Our Heart


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aheartshineOn this Friday morning as I sit waiting for the light to come, I offer a simple “Prayer of Awareness” from John Philip Newell’s book, Praying with the Earth. May it travel with us through the day.

Clear our heart, O God, that we may see you. Clear our heart, O God, that we may truly see ourselves. Clear our heart, O God, that we may know the sacredness of this moment and in every moment seek you, serve you, strengthen you as the Living Presence in every presence. Clear our heart, O God, that we may see.

Notice, if you will, that Newell speaks of “our heart” rather than our hearts. This is a communal prayer, seeing the world as one. May it be so with us.








St. Louise de Marillac


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alouisedemarillacIt is said that behind every great man is a great woman and this is certainly obvious as one learns the story of Saint Louise de Marillac. Born on August 12, 1591 near the small town of Meux in the southwest of France, Louise had lost both her parents by the age of fifteen. Discouraged by her confessor from becoming a nun, she was married and had one son but soon became the longtime caregiver to her beloved husband until his death. Although she had wise council from two notable men – one a bishop and the other later declared a Saint (Francis de Sales), Louise’s vision of her spiritual path came from an “inner illumination.” In this way she understood that “she was to undertake a great work under the guidance of another person she had not yet met.” That person was St. Vincent de Paul. Vincent, busy with his “Confraternities of Charity” – aristocratic ladies who were helping him serve the poor and neglected children – was reluctant to become Louise’s confessor, but he soon realized that she, of the peasant class herself, could not only meet the poor as an equal but also was gifted in teaching and organizing helpers of their own class.

What stands out in the biography of Louise in “Saint of the Day” at http://www.franciscanmedia.org is what Teilhard de Chardin saw as the slow work of God. The long illness of her husband, the only periodic availability of counselors, the long time it took for Vincent DePaul to realize that she was the answer to his prayers and Vincent’s slowness in allowing the organization of what became the Daughters of Charity into a religious congregation all reads as a testament to the faith and trust and patience of this remarkable woman. Louise spent her life helping wherever needed and in her later years traveled throughout France, establishing her community members in hospitals, orphanages and other institutions. Louise died on March 15, 1660, and was finally named a saint of the Roman Catholic Church in 1934.

It has been my privilege to know and work with many of the Daughters of St. Louise de Marillac and I celebrate them today as a collective example of what one woman can accomplish and how her followers can change the world of needy people around the globe.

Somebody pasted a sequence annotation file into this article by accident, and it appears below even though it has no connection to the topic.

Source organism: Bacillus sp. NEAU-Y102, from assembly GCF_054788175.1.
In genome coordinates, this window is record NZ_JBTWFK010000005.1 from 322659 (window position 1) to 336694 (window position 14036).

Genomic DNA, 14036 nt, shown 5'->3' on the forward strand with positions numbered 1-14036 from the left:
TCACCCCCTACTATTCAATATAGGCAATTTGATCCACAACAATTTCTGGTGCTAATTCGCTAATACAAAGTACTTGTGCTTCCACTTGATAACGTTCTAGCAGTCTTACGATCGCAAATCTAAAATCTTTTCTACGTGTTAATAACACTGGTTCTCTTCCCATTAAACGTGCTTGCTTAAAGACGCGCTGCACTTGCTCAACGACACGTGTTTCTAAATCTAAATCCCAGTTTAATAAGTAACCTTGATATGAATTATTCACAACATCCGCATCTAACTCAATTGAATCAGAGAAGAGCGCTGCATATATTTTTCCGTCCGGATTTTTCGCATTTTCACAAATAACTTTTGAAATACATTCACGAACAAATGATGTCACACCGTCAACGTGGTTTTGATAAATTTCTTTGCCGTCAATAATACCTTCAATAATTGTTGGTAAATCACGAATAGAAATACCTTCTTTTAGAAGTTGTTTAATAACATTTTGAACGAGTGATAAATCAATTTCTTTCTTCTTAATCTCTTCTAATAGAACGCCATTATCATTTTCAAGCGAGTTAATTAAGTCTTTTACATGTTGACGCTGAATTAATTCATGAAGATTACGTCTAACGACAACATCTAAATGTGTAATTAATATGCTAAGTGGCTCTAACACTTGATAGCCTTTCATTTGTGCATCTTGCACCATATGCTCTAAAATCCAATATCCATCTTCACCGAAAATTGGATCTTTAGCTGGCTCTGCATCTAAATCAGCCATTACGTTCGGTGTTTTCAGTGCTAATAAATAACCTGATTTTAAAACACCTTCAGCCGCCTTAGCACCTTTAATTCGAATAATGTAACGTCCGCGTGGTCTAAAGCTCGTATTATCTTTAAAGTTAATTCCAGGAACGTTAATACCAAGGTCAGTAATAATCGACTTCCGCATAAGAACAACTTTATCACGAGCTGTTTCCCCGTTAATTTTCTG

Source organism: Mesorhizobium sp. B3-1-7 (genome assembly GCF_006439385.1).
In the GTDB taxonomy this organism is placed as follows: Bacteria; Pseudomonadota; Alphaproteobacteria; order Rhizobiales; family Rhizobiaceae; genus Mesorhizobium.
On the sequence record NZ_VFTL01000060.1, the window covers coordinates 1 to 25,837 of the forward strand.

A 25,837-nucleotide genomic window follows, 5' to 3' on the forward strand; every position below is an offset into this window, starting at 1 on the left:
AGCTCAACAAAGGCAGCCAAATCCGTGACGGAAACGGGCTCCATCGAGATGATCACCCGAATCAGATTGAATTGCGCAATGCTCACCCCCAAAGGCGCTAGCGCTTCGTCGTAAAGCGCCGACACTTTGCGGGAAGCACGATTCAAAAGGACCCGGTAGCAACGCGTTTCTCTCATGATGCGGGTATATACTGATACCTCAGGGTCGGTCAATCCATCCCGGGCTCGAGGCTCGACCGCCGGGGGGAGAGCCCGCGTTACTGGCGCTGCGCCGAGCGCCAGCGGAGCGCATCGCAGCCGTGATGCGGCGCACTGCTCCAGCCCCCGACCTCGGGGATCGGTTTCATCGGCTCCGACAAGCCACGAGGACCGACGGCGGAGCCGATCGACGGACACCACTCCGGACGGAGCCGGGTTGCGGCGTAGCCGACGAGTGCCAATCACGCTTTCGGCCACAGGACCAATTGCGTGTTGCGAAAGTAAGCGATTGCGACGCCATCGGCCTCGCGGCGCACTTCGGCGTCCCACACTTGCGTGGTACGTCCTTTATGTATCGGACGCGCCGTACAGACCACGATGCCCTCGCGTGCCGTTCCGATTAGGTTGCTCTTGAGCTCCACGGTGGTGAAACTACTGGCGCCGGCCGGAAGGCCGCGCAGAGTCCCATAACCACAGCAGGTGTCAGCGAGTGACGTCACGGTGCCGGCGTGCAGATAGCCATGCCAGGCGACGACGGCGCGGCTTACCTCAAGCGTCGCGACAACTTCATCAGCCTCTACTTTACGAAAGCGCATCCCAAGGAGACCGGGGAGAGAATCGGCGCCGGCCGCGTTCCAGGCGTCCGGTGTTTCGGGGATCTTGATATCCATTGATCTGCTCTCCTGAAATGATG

One In God


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adandelionseedsWhen I read the gospel this morning (JN 5: 17-30) I was struck by the first few verses, not because of the declaration of Jesus but for the reaction of the people listening to him. Jesus was already in trouble for healing on the Sabbath for which he was being vilified, but when he said, “My Father is at work until now, and I am at work as well,” the people “were more determined to kill him because he was speaking of God as his own Father thus making himself God’s equal.”

As I pondered that small section of the text and the conclusion of detractors of Jesus, I heard in my head a line of one of the early “folk Mass” songs from the 1970’s: God is our Father, we are his sons (!); we are all one in Christ. Knowing ourselves as beloved children of God doing our best to work for God’s reign and the unity of all people in God is, or should be, the ultimate goal of life for all of us, as it was for Jesus. He came to model that way of living for us to follow.

As I think of Jesus in this situation, I feel compassion for him. Even though the conclusion they jumped to about his statement was correct (God is his own Father), their reaction of wanting to kill him was extreme. Clearly, his purpose was not to boast of privilege but rather to speak the truth of his unity with God, a mystery that we cannot understand but toward which we lean ever closer when speaking of Jesus and – may I dare to say – all of us. I am reminded of a quote that says, “We are not God but are each a seed of God…” and speaks of our responsibility to grow that seed into a flowering in God’s garden. However we imagine all of this to be true, what we do know is that the at the heart of the mystery is love.







Why Not Ask for Help?